In headline grabbing news, on March 31, 2021, Governor Cuomo signed the Marihuana Regulation and Taxation Act (MRTA), legalizing the production, sale, and use of cannabis (see our prior LEGALcurrents regarding the legislation here). Even though it may take a year or more before retail sales are up and running, the legislation included immediate changes to the Penal Law—legalizing limited recreational use and possession of cannabis, for individuals 21 years of age or older; and the Labor Law—specifically protecting an employee’s legal off-duty use of cannabis.
Importantly for employers, the MRTA immediately amended New York Labor Law Section 201-d, which generally prohibits discrimination against employees for lawful off-duty conduct. Under the amended law, it is unlawful for an employer, “to refuse to hire, employ or license, or to discharge from employment or otherwise discriminate against an individual in compensation, promotion or terms, conditions or privileges of employment because of … an individual’s legal use of consumable products, including cannabis in accordance with state law, prior to the beginning or after the conclusion of the employee’s work hours, and off of the employer’s premises and without use of the employer’s equipment or other property.” In essence, this means that employers are prohibited from considering an applicant or employee’s legal (under state law) off-duty marijuana use in making any employment decisions.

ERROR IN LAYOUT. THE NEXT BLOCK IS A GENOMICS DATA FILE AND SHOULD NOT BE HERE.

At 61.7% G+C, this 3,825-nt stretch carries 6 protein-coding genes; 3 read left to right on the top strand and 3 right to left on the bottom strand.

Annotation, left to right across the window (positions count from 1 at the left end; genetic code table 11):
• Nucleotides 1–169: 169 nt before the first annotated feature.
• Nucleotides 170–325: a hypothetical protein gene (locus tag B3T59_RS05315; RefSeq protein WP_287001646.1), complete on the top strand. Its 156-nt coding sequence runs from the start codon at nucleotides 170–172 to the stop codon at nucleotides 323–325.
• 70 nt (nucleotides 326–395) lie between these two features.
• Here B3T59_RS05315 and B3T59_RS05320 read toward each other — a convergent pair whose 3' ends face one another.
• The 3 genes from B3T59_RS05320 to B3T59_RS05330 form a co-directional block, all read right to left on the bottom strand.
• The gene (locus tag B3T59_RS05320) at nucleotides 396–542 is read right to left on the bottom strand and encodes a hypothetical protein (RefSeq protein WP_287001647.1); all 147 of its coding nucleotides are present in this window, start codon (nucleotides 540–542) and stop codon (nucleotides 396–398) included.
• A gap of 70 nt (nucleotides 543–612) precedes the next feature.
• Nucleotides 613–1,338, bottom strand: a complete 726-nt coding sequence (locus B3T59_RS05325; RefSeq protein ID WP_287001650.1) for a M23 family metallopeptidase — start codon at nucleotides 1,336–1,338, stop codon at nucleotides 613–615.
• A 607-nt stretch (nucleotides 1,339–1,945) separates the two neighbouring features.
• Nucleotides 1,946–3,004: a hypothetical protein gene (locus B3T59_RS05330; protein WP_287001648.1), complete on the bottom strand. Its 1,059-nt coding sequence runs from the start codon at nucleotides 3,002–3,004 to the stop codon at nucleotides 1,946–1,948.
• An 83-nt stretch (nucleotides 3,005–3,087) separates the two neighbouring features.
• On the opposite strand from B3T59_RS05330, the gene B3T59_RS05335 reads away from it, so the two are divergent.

There are, however, some notable exceptions to this non-discrimination provision that would allow an employer to take an adverse action against an employee for the lawful use of cannabis, including the following:
- the employer’s actions were required by state or federal statute, regulation, ordinance, or other state or federal governmental mandate;
- the employee is impaired by the use of cannabis, meaning the employee manifests specific articulable symptoms while working that decrease or lessen the employee’s performance of the duties or tasks of the employee’s job position, or such specific articulable symptoms interfere with an employer’s obligation to provide a safe and healthy workplace, free from recognized hazards, as required by state and federal occupational safety and health law; or
- the employer’s actions would require such employer to commit any act that would cause the employer to be in violation of federal law or would result in the loss of a federal contract or federal funding.
Of course, as both this protection and related exceptions are new, much remains to be determined as far as how they should or will be interpreted.
Amended Labor Law Section 201-d will also likely have an impact on employment-related marijuana testing. At this point, pre-employment marijuana testing, unless otherwise required by law, may be unwarranted because the test result, by definition, will only show off-duty conduct. Marijuana testing during employment should be addressed on a case-by-case basis, and it may be difficult to prove a positive result is not due to lawful off-duty cannabis use. Employers should immediately review their drug-related policies and practices, including drug testing requirements, to ensure they are and will be in compliance with the employment-related consequences of the MRTA.
Harter Secrest & Emery’s Labor and Employment attorneys are here to answer any questions you may have regarding the legislation described above, please contact any Labor and Employment team member at 585.232.6500 or 716.853.1616.
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